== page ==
Lifeweaver works with plant-life in 'Overwatch 2' season 4

Though Lifeweaver wanted to make his miraculous new technology free to anyone who needed it, the Vishkar corporation insisted that, because it was built with their resources and on their time, it belonged to the company. Refusing to hand his invention over for profit, Lifeweaver took his technology and fled, which prompted Vishkar to send lawyers (and some shadier figures) after him in an attempt to recover the bio-light inventions.

Jurgens-Fyhrie also emphasized that Lifeweaver is proud and openly pansexual, which is reflected in his voice lines and in-game interactions with other Overwatch 2 characters.

What are Lifeweaver’s abilities?

Lifeweaver's Heal Charger in 'Overwatch 2'

In terms of kit, Lifeweaver is, of course, a support hero. Producer Kenny Hudson describes him as a ranged support hero who’s closer to a main support as opposed to an off healer. Like Mercy and Torbjorn, Lifeweaver has a primary fire and an alternate weapon: His first primary fire is Healing Blossom, which heals allies to various degrees depending on how long Lifeweaver charges it before it’s released. His alternate fire method (think Mercy’s pistol) is Thorn Volley, a rapid-fire projectile weapon which requires the player to swap off of the Healing Blossom, and which Hudson calls a means of “emergency self-defense.”

Lifeweaver also has a secondary fire, Petal Platform, a pod that blossoms into a flower on the ground when thrown. The platform is pressure-sensitive, and will lift into the air when an ally (or enemy!) steps on it before eventually fizzling out. In addition to his forms of fire, Lifeweaver also has two other abilities: rejuvenating dash and life grip. Rejuvenating Dash gives Lifeweaver a burst of speed and healing in whatever direction he’s traveling when used, while Life Grip is an (already controversial) ability which allows Lifeweaver to pull his allies towards him, making them briefly invulnerable in the process. His ultimate is called “Tree of Life,” and generates a massive pink tree in the middle of the map which gives all allies 150 healing upon placement, and which will release eight pulses of 50-hp supporting before dissolving.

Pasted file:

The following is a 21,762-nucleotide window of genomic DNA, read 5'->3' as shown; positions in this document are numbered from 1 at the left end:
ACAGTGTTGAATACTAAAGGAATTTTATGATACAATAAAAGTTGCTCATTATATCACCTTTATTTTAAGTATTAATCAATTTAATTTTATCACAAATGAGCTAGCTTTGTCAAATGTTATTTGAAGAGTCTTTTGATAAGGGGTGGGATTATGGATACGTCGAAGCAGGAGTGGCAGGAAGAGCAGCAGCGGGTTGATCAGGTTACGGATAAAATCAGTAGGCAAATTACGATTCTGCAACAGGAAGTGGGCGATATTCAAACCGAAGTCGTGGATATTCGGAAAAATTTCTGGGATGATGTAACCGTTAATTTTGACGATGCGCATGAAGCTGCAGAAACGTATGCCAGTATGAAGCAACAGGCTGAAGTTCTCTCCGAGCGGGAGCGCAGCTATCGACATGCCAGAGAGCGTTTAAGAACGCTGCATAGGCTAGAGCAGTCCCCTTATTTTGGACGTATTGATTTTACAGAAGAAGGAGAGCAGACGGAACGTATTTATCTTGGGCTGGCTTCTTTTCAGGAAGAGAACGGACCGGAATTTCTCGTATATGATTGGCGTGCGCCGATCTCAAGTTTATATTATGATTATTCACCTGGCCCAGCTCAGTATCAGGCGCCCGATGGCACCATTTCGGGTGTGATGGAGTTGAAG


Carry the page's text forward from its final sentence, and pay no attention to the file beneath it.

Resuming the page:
Last but certainly not least, Lifeweaver has one more ability: a passive called “Parting Gift,” which releases a pseudo health pack on the field whenever he’s killed. The parting gift can be picked up by allies OR enemies, and will provide either 250 healing or 75 healing, depending on which player picks it up (teammates get more than enemies).

With a kit full of potentially game-altering abilities that will no doubt shake up player interactions and ultimate use, Lifeweaver is gearing up to be one of Overwatch 2‘s most exciting heroes yet, and players can look forward to meeting him when season 4 drops on April 11.

(featured image: Blizzard)

Have a tip we should know? [email protected]

Filed Under:

Follow The Mary Sue:

Lauren Coates (she/her)is a freelance film/tv critic and entertainment journalist, who has been working in digital media since 2019. In addition to her writing at The Mary Sue, her other bylines include Nerdist, Paste, The A.V. Club, and The Playlist. In addition to all things sci-fi and horror, she has particular interest in queer and female-led stories. When she's not writing, she's exploring Chicago, binge-watching Star Trek, or planning her next trip to the Disney parks. You can follow her on twitter @laurenjcoates.